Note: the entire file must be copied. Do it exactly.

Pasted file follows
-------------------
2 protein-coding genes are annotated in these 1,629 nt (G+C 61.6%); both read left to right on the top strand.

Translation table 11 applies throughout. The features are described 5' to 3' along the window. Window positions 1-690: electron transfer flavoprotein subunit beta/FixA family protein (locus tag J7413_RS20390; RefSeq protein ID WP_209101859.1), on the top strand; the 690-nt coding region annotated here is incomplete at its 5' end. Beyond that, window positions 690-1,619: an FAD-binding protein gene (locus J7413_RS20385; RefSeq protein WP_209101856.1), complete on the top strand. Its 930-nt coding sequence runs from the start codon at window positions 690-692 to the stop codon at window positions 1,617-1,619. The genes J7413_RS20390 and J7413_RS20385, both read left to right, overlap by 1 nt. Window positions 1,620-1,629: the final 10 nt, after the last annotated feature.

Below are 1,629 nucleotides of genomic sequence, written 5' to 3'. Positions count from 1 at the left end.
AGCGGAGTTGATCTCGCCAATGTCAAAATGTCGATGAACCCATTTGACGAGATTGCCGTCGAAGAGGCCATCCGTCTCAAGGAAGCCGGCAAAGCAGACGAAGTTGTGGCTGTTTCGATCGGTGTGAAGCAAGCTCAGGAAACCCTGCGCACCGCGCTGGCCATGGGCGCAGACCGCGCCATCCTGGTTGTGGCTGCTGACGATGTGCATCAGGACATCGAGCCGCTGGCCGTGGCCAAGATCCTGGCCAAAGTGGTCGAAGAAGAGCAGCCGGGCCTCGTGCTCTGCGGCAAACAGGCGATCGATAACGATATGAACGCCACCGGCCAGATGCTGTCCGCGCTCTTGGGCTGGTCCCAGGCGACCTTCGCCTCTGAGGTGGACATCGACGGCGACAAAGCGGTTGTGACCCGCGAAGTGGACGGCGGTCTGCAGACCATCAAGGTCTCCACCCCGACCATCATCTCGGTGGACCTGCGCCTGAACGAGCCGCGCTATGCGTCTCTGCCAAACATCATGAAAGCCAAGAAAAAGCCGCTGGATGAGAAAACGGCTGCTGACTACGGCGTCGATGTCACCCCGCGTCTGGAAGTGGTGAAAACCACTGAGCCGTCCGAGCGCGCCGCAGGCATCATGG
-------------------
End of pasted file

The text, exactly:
2 protein-coding genes are annotated in these 1,629 nt (G+C 61.6%); both read left to right on the top strand.

Translation table 11 applies throughout. The features are described 5' to 3' along the window. Window positions 1-690: electron transfer flavoprotein subunit beta/FixA family protein (locus tag J7413_RS20390; RefSeq protein ID WP_209101859.1), on the top strand; the 690-nt coding region annotated here is incomplete at its 5' end. Beyond that, window positions 690-1,619: an FAD-binding protein gene (locus J7413_RS20385; RefSeq protein WP_209101856.1), complete on the top strand. Its 930-nt coding sequence runs from the start codon at window positions 690-692 to the stop codon at window positions 1,617-1,619. The genes J7413_RS20390 and J7413_RS20385, both read left to right, overlap by 1 nt. Window positions 1,620-1,629: the final 10 nt, after the last annotated feature.

Below are 1,629 nucleotides of genomic sequence, written 5' to 3'. Positions count from 1 at the left end.
AGCGGAGTTGATCTCGCCAATGTCAAAATGTCGATGAACCCATTTGACGAGATTGCCGTCGAAGAGGCCATCCGTCTCAAGGAAGCCGGCAAAGCAGACGAAGTTGTGGCTGTTTCGATCGGTGTGAAGCAAGCTCAGGAAACCCTGCGCACCGCGCTGGCCATGGGCGCAGACCGCGCCATCCTGGTTGTGGCTGCTGACGATGTGCATCAGGACATCGAGCCGCTGGCCGTGGCCAAGATCCTGGCCAAAGTGGTCGAAGAAGAGCAGCCGGGCCTCGTGCTCTGCGGCAAACAGGCGATCGATAACGATATGAACGCCACCGGCCAGATGCTGTCCGCGCTCTTGGGCTGGTCCCAGGCGACCTTCGCCTCTGAGGTGGACATCGACGGCGACAAAGCGGTTGTGACCCGCGAAGTGGACGGCGGTCTGCAGACCATCAAGGTCTCCACCCCGACCATCATCTCGGTGGACCTGCGCCTGAACGAGCCGCGCTATGCGTCTCTGCCAAACATCATGAAAGCCAAGAAAAAGCCGCTGGATGAGAAAACGGCTGCTGACTACGGCGTCGATGTCACCCCGCGTCTGGAAGTGGTGAAAACCACTGAGCCGTCCGAGCGCGCCGCAGGCATCATGG